Saturday, 16 October 2010

How to acquire USA only books to your Kindle

The problem should be familiar to any non American trying to acquire media contents: a lot of the stuff you're after is only available to USA residents. Alternatively, what you're after is available to you where you live, but at a much higher price than the one it sells for Americans.
Lately, I have encountered a new manifestation of this problem with my Kindle ebook reader: although there are a lot of books I can buy at the Amazon Kindle bookstore as an Australian, there are ten times more books available to Americans. Sometimes, one of these books happens to be the one I am looking for. Other times, Amazon will sell a book to an American for a certain price but will ask for a lot more from international buyers; and on other times Americans can get certain books for free while the rest of us have to pay. I don't understand why that is the case, given that Internet book delivery costs the same wherever you are (sending an email to someone in the USA does not cost you less than sending it to someone in Mozambique); therefore, finding a way around this absurd state of things is essential to any sane member of society. Luckily, there is a way, and it's easy to use - even for those without any technical expertise.
It's called VPN, or Virtual Private Network, and companies like Hotspot Shield will offer you it for free (here, or here for the iPhone solution). What it does is create a secure "tunnel" through the Internet between you and Hotspot Shield's servers. Any website you access will think you're not accessing it from where you really are, but rather from where the Hotspot Shield's servers are; and in the case of Hotspot Shield, its servers are in the USA (when I tried it I was given a Chicago location).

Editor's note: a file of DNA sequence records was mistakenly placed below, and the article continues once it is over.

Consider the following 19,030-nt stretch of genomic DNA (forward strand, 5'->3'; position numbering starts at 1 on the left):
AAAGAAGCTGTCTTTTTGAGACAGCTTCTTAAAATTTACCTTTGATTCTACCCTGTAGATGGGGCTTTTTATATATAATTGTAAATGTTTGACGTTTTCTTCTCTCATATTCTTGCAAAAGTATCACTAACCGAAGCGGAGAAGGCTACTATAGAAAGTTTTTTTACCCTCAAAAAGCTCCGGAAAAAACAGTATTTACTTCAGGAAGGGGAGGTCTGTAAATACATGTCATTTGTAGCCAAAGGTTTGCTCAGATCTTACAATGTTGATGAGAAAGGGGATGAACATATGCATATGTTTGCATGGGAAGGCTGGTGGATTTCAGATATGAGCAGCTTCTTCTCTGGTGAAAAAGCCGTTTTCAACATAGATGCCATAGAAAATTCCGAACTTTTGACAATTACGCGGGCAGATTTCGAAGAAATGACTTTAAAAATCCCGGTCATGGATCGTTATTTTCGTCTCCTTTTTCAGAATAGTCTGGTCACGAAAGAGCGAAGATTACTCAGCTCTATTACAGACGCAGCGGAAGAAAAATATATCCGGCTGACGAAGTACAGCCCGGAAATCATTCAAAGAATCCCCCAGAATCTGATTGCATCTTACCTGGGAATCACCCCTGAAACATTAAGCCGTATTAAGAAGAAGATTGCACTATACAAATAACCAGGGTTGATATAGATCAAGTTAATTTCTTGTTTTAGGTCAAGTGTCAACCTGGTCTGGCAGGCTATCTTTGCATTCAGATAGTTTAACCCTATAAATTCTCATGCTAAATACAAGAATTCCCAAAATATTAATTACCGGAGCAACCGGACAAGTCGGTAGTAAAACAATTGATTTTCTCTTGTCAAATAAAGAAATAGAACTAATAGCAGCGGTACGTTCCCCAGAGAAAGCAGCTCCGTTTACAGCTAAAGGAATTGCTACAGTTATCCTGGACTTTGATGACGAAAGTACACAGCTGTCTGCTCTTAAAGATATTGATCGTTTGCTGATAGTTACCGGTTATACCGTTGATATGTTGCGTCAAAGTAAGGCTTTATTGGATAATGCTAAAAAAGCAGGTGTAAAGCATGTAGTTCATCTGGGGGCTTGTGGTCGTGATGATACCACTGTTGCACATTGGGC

As far as buying an Americans only Kindle book, the order of things is:
  1. Connect to Hotspot Shield (or any other VPN service you wish to use).
  2. Go to the Amazon website.
  3. Under "Manage Kindle", provide them with an American physical or postal address. Don't worry if you don't have one; with the Kindle, Amazon will never send you anything to that postal address anyway. Therefore, you can feel free to be creative: give them the address of the hotel you stayed in at your last visit.
  4. Buy your Kindle book.
  5. Download the book to your PC or your iPhone while still connected to the VPN. For that you will need to install the Kindle software on your PC (available for download at the Amazon website) or the Kindle app for the iPhone.
  6. From now on you're free: you can download the book to your Kindle, even though the Kindle is not connected through a VPN. I would suggest you use a wifi connection for this download, though, instead of a 3G one; it's only fair, since a 3G download outside the USA does cost Amazon more.
That's all there is to it. As far as I am aware, there is nothing illegal in performing this trick; there are plenty of websites out there that would sell you an American address, for a start, and they're legal. The simplicity and ease of this method only exposes the idiocy behind trying to divide and conquer us as far as media is concerned.
By the way, the same methodology can be used to easily circumvent Internet filters such as the one proposed by the Labor government in Australia. Again, this only goes to show how dumb the idea is in the first place.
Enjoy your reading.

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